Evans, Davidson and other photographers have made the subway their subject, capturing the fleeting, jumbled, anonymous parade of characters in the underground worlds that parallel the great metropolises of New York and London. My project, shot in these two cities between 2007 and 2012, has been to invert the photographer’s role from passive observer to fellow traveller and antagonist. Rather than hiding my camera, I come out shooting, stimulating an authentic response—whether amusement, surprise or hostility —to the act of being captured. Often shooting at very close range, I defy the unspoken convention of underground life that, despite our physical closeness, we ignore each other’s presence. I use the staccato “natural” light of the subway itself to emphasise the bright color and graffiti aesthetic of contemporary self-fashioning. Individually these are images of random encounters, eliciting individual gestures, emotions and behavior. As a body of work I have tried to push subway photography from passive documentation into the realm of provocation, dialogue and engagement –making its subject as much as recording it.
John Rohrbach, Senior Curator of Photographs
The Amon Carter Museum of American Art, Fort Worth, Texas
Subways are center stage in the Breughelian fairground of urban modernity, places where the fulfillment of daily needs locks inexorably into public performance.
Amid the constantly shifting choreography of the city, here is where life comes to a stop for minutes at a time as everyone waits for a train or rides a car to the next stop. In this in-between world, destinations succumb to immediacy and polite privacy accommodates sidelong glances at others. Strangers brought together by fluke timing and a shared need to get somewhere offer up a Fellini-like circus of poses, expressions, and interactions—an engagement that constantly mutates as people enter and leave the scene.
Kathy Suder is not a mere observer of this show. She does not hide her camera behind a buttonhole of her coat as Walker Evans did in the 1930s. Nor does she shirk back into the shadows to safely record the scene from a distance. The people she photographs, like a Hassidic Jew half-reading his newspaper or a young blonde woman coolly accepting the embrace of a male friend, may not want to be photographed, but they are forced to acknowledge her. It is dangerous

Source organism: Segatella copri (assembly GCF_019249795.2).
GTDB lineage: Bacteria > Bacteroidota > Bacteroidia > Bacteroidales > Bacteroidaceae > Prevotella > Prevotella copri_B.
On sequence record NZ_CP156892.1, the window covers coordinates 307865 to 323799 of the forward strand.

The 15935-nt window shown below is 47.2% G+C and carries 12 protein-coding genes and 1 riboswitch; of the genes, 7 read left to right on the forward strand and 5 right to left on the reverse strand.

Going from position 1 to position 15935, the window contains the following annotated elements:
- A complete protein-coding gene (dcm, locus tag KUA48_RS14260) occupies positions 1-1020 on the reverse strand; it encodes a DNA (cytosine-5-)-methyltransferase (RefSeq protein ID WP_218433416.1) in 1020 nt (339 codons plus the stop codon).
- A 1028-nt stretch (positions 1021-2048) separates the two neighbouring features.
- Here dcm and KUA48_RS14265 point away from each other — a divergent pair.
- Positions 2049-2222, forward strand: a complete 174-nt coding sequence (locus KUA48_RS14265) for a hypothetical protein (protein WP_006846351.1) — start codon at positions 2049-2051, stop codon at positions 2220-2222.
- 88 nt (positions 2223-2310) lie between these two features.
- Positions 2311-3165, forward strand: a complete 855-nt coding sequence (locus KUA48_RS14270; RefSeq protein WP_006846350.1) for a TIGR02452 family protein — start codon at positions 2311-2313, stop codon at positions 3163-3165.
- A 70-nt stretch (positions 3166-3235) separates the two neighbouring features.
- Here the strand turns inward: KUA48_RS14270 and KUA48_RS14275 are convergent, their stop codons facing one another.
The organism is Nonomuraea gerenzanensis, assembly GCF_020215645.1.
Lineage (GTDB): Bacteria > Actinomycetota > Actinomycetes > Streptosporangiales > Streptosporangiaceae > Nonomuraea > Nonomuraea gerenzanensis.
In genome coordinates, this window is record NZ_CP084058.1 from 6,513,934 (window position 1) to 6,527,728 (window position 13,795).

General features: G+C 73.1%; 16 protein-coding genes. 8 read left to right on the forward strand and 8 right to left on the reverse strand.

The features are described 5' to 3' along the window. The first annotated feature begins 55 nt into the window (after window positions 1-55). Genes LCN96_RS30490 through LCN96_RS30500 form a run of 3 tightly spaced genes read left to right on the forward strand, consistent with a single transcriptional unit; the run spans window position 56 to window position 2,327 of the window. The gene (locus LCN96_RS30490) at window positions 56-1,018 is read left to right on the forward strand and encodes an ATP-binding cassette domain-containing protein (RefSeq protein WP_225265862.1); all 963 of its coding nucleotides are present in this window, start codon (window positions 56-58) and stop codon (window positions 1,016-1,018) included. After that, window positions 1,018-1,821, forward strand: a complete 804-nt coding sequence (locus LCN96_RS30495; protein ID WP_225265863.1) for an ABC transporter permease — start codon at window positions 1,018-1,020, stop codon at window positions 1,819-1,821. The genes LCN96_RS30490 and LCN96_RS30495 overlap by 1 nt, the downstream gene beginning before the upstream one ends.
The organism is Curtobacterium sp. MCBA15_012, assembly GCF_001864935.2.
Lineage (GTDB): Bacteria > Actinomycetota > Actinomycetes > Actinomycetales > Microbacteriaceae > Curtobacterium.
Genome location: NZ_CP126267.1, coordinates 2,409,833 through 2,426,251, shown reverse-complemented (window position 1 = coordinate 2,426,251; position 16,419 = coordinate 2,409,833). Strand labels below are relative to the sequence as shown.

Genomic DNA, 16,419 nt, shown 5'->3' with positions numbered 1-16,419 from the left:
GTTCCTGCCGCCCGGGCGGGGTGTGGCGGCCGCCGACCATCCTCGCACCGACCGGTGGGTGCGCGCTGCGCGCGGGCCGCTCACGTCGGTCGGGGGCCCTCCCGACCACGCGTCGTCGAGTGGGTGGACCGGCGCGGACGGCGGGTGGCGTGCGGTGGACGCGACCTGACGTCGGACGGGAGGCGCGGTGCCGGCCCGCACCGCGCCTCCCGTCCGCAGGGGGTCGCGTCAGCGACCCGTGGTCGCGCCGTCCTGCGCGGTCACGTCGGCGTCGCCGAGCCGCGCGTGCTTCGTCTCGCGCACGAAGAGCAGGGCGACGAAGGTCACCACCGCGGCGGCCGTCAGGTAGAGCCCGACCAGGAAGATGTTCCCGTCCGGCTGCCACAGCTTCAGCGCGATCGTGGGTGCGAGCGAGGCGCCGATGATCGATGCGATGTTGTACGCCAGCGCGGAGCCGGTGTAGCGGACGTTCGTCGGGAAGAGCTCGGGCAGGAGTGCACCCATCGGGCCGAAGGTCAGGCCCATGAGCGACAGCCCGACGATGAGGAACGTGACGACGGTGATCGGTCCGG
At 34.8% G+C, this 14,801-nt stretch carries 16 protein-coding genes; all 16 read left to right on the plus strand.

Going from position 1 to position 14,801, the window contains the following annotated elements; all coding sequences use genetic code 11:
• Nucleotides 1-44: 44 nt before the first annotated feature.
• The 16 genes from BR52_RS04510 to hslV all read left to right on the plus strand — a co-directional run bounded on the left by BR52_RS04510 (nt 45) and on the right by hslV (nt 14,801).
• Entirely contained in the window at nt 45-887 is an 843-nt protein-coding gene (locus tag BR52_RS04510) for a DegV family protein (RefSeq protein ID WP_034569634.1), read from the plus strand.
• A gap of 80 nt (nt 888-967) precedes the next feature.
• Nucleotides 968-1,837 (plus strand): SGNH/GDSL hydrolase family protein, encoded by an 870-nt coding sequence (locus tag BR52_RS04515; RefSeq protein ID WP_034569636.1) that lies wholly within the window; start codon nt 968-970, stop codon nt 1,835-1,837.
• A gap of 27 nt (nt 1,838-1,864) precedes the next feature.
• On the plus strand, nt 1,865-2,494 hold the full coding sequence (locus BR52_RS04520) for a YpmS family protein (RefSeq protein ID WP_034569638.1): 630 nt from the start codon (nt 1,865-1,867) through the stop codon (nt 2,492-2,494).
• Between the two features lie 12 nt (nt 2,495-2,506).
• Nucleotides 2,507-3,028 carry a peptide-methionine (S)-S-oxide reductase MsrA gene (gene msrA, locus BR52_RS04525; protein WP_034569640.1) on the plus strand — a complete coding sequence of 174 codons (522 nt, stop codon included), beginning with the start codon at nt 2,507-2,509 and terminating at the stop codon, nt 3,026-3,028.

work; at times Suder’s photographs are split-second recognitions of half-realized intuition. But more often she studies and even follows her subjects, getting into their faces, asking permission only after the fact, if at all.
Where Bruce Davidson effectively portrayed the subway as a dark symbol of the poverty and societal dysfunctions inscribing New York in the early 1980s, Suder projects the contemporary post-millennial subway as a far brighter place on a more global stage. In her world, ubiquitous graffiti and shadow have been replaced by colorful poster advertisements that amuse and entertain through momentary, happenstance juxtapositions with passersby. Rather than critique or make fun of her sitters, whether they be punk teens trumpeting pink and blue hair or a father absentmindedly stroking the scalp of his son, Suder relishes in their humanity.
She too is a member of the troupe, engaging the scene as much as the young man who she photographs subsumed by the music of his ukulele.
Subways are peculiar forms of conveyance. In airplanes, buses, and trains we face the backs of other chairs and look out windows to the passing street, land, and sky. But on subways we look inward and at each other, engaging with the plethora of humanity that surrounds and shifts before us. Suder conveys this interaction with expertise, delivering a mix of classes, races, ages, and cultures as the trains pass from one neighborhood to the next. Although her images convey the constant flow of people across tight spaces, there is plenty of time to take in the cast of characters. Suder’s world is not the compacted crush of rush hour, but a scene defined by interfolded layers, reflections, and surprising juxtapositions, a place animated by swift glances, gentle interactions, acerbic stares, and occasionally, outright poses. Her subway is a community, even when it exudes feigned solitude.
Suder’s photographs provide a gold mine of resources for actors, doctors, and psychologists. The simple act of stopping for extended moments quiets the body, inducing a release of the mask that frames controlled engagement. The images offer kernels of cultural mores for anthropologists to decipher—clothing styles, bodily displays, and the blending of public and private space. Surprisingly, I often cannot tell whether Suder is showing me London, New York, or Tokyo, save for through the colors and designs of the cars and the subway architecture. Location is not really the point though. Nor is destination. Suder’s photographs reveal the transition from childhood curiosity and youthful acceptance verging into exuberance to wariness and exhaustion, but even this tale is less important than the immediacy of community. This is Joyce’s world of life lived with fullness through good and bad alike—where love, friendship, and solitude play out in constant entertaining charge.
With an expert eye and attentive sensitivity, Suder has invited us into her odyssey of seeing and being seen, of lives lived singularly and those lived amidst tight
communities of friends and family, all surrounded by strangers, as everyone rides across the city to their myriad of destinations. Quick, we have arrived at our stop. Time to get off.
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